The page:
When your child causes a problem, simply say the following: “Oh, man.” Then get all of your possessions and your kid’s possessions. Put the stuff in the car, or carry it if you are walking home or taking public transportation. Say the following to your kid, and whisper if possible: “Oh, man. You caused a problem. That means we have to leave. Do you want to leave holding my hand, or would you like to walk out with me?”

Just leave. Smile. Cheerily say “goodbye” to people as you leave, but do not go out of your way to talk to anyone.
Your kid will probably be upset. That’s fine. He now understands, through your actions, that when you say something, you mean it.

Notes

If your kid refuses to leave, and he is small enough to carry, give him the choice to either walk with you or fly with you. If he doesn’t walk with you immediately, say, “Flying it is then.” Pick up your kid and walk out of the house.

If you wish, you can give an additional consequence later for having to “destress” you, by doing your chores or doing something else to make you feel less stressed.

If your kid is too big to carry and you are concerned that he will refuse to leave the house or event, that kid has no business being in public. For a blog post on retraining your kid to be able to be in public, go here: https://www.ervineducationalconsulting.com/how-to-train-your-kid-at-home-to-not-meltdown-while-on-vacation/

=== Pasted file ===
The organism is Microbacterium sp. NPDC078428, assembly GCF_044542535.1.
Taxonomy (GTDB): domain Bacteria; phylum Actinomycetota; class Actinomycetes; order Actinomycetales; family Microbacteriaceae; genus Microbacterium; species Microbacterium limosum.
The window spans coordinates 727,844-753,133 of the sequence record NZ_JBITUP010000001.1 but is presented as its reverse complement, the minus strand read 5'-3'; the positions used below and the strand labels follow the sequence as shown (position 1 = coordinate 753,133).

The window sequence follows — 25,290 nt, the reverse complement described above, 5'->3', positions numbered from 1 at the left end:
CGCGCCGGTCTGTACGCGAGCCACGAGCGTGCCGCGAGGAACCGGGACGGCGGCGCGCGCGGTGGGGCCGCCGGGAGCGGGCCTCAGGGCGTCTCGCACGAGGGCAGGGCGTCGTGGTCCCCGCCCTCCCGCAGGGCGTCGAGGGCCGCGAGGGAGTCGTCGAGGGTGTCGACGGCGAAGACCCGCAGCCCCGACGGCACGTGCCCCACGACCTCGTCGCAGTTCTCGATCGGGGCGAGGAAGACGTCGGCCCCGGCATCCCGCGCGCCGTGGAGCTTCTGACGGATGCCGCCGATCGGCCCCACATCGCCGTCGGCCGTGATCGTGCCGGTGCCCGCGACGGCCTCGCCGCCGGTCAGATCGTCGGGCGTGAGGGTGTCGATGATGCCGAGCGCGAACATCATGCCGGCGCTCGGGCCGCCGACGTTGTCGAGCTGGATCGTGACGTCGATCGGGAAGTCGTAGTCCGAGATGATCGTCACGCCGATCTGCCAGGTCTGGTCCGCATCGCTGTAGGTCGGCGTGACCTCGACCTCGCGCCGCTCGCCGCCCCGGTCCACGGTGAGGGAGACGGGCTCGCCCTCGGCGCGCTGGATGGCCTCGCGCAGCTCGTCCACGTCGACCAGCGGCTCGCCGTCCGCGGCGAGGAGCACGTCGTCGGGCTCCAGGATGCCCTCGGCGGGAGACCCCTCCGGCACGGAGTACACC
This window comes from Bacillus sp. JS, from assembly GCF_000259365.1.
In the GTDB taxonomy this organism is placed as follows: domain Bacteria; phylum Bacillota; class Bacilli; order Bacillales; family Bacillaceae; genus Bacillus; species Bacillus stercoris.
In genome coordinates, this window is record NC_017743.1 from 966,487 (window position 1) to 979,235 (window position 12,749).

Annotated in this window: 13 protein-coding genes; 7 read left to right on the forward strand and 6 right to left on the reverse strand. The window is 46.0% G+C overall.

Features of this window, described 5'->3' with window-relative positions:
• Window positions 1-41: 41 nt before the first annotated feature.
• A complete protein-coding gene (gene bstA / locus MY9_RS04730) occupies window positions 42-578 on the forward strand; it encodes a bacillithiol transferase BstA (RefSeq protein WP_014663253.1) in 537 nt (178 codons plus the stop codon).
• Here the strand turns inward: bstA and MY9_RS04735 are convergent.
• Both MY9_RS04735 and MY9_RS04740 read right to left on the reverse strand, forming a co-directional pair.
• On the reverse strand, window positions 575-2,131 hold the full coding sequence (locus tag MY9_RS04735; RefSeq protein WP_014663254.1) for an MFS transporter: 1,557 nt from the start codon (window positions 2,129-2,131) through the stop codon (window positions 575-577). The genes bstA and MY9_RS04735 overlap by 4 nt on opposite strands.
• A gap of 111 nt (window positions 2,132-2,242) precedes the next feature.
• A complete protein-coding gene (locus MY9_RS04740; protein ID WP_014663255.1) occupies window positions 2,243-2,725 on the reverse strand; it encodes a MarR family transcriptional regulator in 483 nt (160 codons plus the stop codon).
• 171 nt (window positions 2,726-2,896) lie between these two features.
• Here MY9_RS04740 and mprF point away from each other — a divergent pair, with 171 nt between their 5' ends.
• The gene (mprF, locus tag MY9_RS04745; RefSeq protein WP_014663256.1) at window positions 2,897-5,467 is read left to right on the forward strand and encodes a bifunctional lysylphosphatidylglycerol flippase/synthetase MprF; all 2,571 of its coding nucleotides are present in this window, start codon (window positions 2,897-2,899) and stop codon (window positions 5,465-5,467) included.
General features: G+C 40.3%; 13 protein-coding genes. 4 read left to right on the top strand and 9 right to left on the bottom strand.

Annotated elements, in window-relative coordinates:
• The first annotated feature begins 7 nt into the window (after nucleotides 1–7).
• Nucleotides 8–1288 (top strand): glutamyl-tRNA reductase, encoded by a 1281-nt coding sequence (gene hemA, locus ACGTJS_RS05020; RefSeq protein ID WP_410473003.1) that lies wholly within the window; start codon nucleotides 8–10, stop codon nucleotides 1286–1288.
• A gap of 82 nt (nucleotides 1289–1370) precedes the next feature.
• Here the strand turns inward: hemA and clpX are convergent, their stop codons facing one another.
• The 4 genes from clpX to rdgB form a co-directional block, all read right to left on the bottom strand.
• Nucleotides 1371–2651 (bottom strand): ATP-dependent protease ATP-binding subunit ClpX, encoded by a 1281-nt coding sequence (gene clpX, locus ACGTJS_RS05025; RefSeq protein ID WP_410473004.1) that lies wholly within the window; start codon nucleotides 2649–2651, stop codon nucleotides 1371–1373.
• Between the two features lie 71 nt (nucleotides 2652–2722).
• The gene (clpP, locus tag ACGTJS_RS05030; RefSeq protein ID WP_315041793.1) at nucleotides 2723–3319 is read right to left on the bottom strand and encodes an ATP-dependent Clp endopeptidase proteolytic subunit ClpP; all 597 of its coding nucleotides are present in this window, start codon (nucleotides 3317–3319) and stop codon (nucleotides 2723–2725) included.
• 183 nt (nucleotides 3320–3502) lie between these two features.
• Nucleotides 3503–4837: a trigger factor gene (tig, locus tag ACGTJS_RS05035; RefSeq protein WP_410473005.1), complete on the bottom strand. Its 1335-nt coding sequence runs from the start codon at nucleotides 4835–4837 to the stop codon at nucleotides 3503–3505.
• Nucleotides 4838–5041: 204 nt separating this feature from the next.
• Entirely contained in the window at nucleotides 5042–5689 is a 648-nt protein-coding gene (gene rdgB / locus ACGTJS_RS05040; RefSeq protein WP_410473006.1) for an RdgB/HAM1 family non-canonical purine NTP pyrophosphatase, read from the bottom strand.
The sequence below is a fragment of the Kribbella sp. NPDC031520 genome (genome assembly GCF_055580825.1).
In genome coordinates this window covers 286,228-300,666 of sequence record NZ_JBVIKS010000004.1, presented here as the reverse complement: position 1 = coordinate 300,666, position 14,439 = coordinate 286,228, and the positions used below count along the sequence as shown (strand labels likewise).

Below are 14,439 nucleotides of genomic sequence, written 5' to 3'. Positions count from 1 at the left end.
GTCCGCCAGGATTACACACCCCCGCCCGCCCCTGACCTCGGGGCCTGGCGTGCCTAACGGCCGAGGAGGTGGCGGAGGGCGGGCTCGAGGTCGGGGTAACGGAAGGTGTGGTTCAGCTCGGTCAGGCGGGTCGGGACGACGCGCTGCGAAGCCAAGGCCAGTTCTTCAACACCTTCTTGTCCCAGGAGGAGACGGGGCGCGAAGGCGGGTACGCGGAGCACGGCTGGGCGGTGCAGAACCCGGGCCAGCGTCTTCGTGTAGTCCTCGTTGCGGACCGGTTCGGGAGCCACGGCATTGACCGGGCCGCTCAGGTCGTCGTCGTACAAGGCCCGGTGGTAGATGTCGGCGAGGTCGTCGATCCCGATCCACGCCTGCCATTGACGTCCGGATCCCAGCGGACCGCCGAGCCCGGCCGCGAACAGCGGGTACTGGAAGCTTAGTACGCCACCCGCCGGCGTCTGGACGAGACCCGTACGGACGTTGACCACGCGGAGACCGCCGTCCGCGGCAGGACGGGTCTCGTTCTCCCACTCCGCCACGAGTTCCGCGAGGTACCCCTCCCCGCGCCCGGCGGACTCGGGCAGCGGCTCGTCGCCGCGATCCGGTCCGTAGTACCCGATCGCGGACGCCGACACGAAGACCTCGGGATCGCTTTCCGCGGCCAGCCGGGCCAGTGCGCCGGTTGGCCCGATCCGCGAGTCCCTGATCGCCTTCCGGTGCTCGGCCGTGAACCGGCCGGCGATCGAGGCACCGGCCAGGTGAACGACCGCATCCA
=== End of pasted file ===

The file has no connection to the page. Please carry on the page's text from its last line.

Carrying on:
In order to alleviate feelings of embarrassment, especially if you are pretty sure your kid is going to get to consequences, talk openly with the adults at the event about how you are planning on leaving early, that you are retraining your kid to only use pleasant, positive behaviors, and that you are setting your world up so you won’t have to be angry or frustrated anymore. You may be surprised at how other parents will admire your strength and good sense!

If you have other kids in tow who you don’t think will cause a problem, you have two choices: plan in advance for them to be brought home by another family (remember to leave the appropriate boosters or car seats) or plan on taking them home as well. Either is fine, and depending on the ages of the guilty and innocent, the negative feelings from the innocent might influence the behavior of the guilty.